Saturday, May 31, 2014

Saturday Serendipity (May 31, 2014)

Here are a few recommendations for inclusion on your reading list this week:  

1.  Barbara Poole of Life From The Roots blog has been posting a very interesting and useful series -- photo tours of libraries in Massachusetts.  Not only are the photographs a pleasure to look at -- capturing the varying architecture of the library buildings inside and out -- but Barbara provides a very useful list of all the Massachusetts libraries she has visited that have genealogy departments.  This is a "must keep" list for anyone with family roots in Massachusetts and New England!
2.  Congratulations to Jana Last of Jana's Genealogy and Family History Blog on the two-year anniversary of providing weekly Friday lists of her "Fab Finds" -- articles and posts of interest to the genealogy blogosphere.  You should make Jana's blog a routine stop on Fridays.  Yesterday was Jana's 100th Fab Finds post.  Fabulous Jana . . .  Blog On!!      

3.   Diane MacLean Boumenot of One Rhode Island Family blog always posts interesting, useful and well-written items on her blog.  In the useful category was her post of May 18th about the Rhode Island Census of 1782.  Then there are Diane's posts that are step-by-step tours to the solution or exploration of a genealogy puzzle she is working on.  These posts are always an instructive pleasure to read and they are invariably accompanied by photo illustrations.  Such is the post of May 28th titled "Finding New Sources for Asa Aldrich."  Have a read and see what I mean.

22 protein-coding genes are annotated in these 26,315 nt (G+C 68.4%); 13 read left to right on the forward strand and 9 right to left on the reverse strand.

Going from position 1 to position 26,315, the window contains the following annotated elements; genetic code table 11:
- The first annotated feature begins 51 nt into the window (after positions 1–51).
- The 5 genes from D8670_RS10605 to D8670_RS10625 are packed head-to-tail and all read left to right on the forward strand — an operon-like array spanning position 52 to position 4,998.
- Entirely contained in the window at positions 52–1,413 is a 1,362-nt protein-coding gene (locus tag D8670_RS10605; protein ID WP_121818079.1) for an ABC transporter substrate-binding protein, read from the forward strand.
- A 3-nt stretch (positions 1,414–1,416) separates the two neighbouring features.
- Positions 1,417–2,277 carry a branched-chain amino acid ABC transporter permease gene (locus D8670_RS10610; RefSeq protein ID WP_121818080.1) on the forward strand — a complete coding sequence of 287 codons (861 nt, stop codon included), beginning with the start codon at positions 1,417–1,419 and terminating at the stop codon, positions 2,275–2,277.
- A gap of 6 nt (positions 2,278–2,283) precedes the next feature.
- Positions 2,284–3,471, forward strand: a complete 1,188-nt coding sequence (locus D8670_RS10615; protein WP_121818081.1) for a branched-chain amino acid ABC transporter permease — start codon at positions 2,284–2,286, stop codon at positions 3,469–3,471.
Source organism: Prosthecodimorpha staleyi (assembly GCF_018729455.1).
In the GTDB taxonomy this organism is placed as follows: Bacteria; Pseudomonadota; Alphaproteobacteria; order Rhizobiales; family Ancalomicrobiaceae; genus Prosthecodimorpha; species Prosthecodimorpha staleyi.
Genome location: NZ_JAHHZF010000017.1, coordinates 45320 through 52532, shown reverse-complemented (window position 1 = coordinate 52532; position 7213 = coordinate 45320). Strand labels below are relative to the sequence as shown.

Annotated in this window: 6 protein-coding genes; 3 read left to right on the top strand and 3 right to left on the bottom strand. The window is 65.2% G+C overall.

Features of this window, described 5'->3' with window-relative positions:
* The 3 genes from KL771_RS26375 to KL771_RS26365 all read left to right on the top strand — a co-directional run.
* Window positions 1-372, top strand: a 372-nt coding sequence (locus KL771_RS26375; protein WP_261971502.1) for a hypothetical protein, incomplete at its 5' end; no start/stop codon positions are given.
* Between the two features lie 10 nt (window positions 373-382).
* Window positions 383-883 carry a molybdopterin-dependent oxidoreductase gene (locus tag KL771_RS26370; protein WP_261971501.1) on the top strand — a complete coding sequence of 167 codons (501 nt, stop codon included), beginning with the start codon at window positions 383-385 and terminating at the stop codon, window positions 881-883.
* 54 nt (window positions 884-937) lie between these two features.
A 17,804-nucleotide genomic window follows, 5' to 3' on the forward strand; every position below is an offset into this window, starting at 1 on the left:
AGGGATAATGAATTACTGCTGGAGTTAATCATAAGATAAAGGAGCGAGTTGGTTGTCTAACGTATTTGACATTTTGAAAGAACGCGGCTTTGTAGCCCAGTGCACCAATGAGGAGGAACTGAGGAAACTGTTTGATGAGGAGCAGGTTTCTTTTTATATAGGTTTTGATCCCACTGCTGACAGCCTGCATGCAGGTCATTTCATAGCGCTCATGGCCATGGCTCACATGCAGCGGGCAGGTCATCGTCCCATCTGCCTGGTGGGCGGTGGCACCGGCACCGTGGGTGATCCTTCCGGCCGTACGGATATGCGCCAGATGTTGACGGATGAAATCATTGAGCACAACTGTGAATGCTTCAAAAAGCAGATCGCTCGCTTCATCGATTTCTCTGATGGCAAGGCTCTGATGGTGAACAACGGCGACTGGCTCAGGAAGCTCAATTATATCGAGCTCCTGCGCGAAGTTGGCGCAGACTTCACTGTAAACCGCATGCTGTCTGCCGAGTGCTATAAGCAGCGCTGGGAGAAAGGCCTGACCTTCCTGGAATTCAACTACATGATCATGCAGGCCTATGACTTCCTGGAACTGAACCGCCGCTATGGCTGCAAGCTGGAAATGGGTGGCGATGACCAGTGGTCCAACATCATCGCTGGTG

4.  I am often transfixed by photographs that capture a moment in time in the lives of people and also manage to illustrate something of the times in which they were taken.  A blogging friend from north of the border, Celia Lewis of Twigs and Trees blog, posted a photograph of her father holding up Celia's one-year-old older sister when he was home on leave during WW II.  The photo captures a smiling moment and a Canadian neighborhood in January 1943.  Look at the photo here.      

5.  Do you have Jewish roots in your family?  Here is a resource mentioned in Upfront With NGS this week -- an alleged site for the origin of almost all Ashkenazic Jewish names.  You can visit the site and begin researching Ashkenazic Jewish names in your family names here , but be aware that the article has been criticized by some in the Jewish community.  Be sure to read the post comment at Upfront by Emily Garber who provides web links so you can further investigate the controversy.